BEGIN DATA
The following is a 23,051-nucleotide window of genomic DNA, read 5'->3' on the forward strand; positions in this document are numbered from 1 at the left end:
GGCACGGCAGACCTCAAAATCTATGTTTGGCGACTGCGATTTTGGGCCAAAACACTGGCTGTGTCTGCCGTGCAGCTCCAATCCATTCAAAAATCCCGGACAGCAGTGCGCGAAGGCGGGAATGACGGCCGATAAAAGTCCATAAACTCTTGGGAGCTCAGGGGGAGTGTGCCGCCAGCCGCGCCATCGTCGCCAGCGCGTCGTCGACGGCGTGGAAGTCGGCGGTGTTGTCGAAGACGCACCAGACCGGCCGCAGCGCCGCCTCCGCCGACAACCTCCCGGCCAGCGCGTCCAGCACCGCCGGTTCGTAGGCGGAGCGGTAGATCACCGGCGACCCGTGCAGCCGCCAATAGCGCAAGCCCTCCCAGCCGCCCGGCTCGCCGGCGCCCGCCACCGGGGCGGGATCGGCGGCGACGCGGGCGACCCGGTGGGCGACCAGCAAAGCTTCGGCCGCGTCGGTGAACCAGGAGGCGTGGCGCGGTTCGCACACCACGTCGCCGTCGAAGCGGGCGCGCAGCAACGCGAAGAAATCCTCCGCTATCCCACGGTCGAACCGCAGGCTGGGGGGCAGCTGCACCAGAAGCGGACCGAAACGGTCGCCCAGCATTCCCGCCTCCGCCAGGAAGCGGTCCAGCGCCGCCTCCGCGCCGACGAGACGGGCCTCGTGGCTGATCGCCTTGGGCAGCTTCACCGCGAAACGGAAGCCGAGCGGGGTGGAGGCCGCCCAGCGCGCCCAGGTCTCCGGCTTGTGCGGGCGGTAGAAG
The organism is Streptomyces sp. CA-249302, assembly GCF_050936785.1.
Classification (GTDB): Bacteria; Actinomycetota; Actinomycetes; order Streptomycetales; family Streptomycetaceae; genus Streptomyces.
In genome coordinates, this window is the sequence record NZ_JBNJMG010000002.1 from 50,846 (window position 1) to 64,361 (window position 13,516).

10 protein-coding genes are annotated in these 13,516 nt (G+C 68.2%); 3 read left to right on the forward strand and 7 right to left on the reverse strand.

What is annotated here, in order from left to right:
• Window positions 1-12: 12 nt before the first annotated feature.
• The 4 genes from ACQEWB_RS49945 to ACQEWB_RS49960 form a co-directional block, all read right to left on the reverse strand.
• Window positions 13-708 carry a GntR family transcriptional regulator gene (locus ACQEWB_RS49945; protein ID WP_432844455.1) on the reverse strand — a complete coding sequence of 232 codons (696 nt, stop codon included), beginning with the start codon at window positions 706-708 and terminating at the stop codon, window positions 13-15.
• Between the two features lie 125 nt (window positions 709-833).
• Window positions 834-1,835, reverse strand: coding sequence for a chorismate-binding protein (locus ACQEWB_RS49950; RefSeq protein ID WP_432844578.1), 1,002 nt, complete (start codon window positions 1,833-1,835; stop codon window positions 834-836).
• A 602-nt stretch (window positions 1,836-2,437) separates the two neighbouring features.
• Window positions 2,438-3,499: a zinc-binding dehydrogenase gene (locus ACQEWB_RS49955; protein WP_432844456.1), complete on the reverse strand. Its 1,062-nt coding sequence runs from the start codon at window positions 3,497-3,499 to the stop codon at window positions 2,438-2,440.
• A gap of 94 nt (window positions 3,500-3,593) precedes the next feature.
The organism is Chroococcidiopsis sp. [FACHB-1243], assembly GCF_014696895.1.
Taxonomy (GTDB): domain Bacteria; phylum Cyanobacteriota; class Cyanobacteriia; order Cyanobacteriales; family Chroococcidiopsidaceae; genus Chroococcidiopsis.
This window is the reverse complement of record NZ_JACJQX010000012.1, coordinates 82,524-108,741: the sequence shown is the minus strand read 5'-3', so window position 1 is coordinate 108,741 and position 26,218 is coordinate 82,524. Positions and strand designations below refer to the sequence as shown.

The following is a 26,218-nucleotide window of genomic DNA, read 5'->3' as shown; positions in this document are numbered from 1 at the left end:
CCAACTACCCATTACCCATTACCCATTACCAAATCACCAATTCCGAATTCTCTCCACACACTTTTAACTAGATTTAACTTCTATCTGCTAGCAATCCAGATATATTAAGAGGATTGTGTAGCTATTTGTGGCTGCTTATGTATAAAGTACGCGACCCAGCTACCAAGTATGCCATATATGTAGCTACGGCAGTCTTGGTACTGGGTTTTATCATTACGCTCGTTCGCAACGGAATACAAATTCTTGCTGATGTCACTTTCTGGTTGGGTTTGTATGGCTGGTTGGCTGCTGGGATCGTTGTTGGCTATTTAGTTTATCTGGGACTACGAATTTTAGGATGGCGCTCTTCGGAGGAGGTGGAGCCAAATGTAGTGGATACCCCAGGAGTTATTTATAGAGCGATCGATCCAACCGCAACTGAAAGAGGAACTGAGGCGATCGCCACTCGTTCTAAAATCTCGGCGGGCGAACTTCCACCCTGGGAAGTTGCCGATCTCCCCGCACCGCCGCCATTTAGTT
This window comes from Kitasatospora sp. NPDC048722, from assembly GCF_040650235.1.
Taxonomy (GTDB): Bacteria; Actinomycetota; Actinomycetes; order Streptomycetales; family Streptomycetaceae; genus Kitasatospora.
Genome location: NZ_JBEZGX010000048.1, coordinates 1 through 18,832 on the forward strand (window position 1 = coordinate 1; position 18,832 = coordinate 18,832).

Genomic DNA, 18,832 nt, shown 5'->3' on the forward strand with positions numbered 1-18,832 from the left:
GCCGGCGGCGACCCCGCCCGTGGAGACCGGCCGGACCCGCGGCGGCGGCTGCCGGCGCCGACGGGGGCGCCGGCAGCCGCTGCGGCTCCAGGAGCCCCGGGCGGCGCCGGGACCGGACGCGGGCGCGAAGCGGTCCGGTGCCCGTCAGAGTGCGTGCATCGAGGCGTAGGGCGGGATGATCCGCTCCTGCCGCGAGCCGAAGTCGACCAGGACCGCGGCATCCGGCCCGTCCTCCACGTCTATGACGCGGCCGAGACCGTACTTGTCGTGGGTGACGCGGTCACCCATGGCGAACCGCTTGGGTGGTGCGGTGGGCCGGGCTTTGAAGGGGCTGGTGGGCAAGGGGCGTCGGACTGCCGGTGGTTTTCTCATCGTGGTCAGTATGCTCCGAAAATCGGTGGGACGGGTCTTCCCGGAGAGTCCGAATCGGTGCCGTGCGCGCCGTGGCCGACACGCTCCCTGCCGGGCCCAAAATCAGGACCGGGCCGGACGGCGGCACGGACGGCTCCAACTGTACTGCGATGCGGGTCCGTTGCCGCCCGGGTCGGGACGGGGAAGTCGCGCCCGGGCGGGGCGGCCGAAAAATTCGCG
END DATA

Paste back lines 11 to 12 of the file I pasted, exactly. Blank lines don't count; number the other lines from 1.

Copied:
• Between the two features lie 125 nt (window positions 709-833).
• Window positions 834-1,835, reverse strand: coding sequence for a chorismate-binding protein (locus ACQEWB_RS49950; RefSeq protein ID WP_432844578.1), 1,002 nt, complete (start codon window positions 1,833-1,835; stop codon window positions 834-836).